When you’re in the middle of grief, it’s hard to tell whether you are progressing and healing. Movement in grief is usually very slow…so slow, in fact, that you never see it happening. What signs can tell you when you are beginning to heal from the traumatic emotional wounds of loss?
This is not an exhaustive list. But here are some signs to encourage you that your grief is healthy and you are moving toward healing:
- You move from survival mode to beginning to return to your life and hope for the future.
- You quit letting grief just happen to you and decide to take a more proactive stance in how you mourn.
- You move from anger, frustration and irritability toward adapting to your new reality.
- Thoughts about your loved one bring you more comfort than sadness.
- You not only accept help from others but you begin reaching out to others in grief or crisis.
- You begin to see your grief and mourning as a way to honor your loved one’s life and to express your continuing love for them.
- You move from constant emotional turmoil and being negative to enjoying life once again and being positive.
- You understand you hurt yourself by dwelling on the past and all of your regrets and guilt about your relationship with your loved one. You work toward forgiving yourself.
- You quit obsessing on what lies ahead for you and your children. You quit living in worries, fears and anxieties about things that may never happen.
- You quit focusing on the death and how your loved one died and begin focusing on how they lived, the love you have for them and what they gave you that can never be taken away.
- You let yourself have fun and enjoy life.
- You begin to realize that you can and will survive the experience of grief.
- You accept your loss story and use it to help you heal and to help other mourners.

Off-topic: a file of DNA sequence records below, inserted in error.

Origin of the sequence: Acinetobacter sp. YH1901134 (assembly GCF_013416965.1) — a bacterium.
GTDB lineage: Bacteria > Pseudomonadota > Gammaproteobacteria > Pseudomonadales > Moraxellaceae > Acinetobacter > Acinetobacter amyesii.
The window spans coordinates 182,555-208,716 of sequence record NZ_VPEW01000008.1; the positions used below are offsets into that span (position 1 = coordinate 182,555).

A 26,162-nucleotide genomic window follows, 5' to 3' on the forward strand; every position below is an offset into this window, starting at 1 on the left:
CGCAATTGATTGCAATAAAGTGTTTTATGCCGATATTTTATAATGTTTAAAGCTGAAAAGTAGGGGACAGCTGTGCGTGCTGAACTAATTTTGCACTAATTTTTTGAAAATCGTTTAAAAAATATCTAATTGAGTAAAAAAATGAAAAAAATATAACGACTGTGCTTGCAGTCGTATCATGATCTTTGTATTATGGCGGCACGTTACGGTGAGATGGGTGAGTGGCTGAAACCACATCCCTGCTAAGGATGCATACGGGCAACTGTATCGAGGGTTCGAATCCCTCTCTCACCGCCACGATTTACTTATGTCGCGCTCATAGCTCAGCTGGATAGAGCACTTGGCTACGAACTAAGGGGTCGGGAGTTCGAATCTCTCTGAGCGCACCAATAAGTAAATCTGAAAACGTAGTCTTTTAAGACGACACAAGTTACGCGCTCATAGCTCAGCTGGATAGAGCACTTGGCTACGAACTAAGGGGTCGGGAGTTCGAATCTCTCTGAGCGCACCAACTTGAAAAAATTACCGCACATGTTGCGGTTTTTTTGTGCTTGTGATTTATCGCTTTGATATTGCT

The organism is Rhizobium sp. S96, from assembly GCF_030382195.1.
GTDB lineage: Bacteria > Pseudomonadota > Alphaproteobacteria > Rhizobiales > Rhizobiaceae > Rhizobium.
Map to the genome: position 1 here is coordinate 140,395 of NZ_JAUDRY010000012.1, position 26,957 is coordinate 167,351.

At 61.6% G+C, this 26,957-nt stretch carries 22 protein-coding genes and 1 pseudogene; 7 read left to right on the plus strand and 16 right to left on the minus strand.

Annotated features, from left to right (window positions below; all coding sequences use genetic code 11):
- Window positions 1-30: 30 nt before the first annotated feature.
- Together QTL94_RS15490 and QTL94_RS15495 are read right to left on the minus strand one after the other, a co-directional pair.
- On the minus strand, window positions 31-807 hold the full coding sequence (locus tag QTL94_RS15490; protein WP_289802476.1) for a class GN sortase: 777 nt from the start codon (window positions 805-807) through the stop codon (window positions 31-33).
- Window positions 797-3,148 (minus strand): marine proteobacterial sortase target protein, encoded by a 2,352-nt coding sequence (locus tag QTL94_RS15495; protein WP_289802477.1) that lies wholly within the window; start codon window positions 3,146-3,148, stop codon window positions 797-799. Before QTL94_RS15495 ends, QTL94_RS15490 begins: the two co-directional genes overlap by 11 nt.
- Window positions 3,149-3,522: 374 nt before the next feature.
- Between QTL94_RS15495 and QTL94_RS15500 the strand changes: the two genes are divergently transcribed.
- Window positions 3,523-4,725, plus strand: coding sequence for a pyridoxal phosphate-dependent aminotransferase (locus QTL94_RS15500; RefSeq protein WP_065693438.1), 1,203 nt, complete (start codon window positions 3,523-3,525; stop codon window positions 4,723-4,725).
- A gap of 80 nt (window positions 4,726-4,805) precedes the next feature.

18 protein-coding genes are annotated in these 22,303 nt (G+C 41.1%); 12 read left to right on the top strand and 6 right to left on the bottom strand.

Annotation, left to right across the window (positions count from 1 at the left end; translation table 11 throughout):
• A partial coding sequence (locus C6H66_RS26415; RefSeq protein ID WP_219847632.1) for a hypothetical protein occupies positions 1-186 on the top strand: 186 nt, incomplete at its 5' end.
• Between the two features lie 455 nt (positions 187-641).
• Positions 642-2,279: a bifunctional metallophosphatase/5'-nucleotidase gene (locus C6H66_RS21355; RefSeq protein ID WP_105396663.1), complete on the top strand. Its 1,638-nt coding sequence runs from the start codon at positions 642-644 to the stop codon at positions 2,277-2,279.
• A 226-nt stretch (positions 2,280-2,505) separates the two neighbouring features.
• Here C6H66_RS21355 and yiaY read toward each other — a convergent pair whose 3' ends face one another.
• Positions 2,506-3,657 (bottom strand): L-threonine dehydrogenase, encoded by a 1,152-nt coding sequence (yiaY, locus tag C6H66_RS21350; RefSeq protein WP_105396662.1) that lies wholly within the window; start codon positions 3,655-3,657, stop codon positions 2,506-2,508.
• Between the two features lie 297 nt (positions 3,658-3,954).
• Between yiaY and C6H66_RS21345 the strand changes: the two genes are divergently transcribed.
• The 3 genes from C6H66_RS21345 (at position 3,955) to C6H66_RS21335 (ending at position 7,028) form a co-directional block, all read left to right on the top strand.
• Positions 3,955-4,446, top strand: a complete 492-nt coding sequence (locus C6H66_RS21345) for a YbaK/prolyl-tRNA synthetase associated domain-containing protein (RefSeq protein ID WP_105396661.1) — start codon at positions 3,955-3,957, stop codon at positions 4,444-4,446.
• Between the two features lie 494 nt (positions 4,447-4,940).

- You gain strength and encouragement knowing how you have moved through the changes of grief. This strength and encouragement gives you confidence for the changes that still lie ahead in your grief journey.
- You accept that sadness and depression are a part of grief that will change over time.
- You decide to quit taking yourself and life so seriously. You know your loved one would not want your life to be totally ruined because they died.
- Your dread of holidays and special days becomes less and less.
- You start focusing on the things in your life to be thankful for.
- You decide to always remember your loved one in meaningful ways that will honor their valuable life.
- You get up in the morning knowing there is something to look forward to
Written by Larry M. Barber, LPC-S, CT author of the grief survival guide “Love Never Dies: Embracing Grief with Hope and Promise” available online at Amazon (http://www.amazon.com/Love-Never-LPC-S-Larry-Barber/dp/1613796005 ), Barnes & Noble (http://www.barnesandnoble.com/w/love-never-dies-lpc-s-ct-larry-m-barber-ct-larry-m/1104364890?ean=9781613796016).
The grief survival guide is also available in Spanish as “El Amor Nunca Muere: Aceptando el Dolor con Esperanza y Promesa”
Both English and Spanish versions are available for Kindle and Nook. Larry is the director of GriefWorks, a free grief support program for children and their families in Dallas TX http://grief-works.org.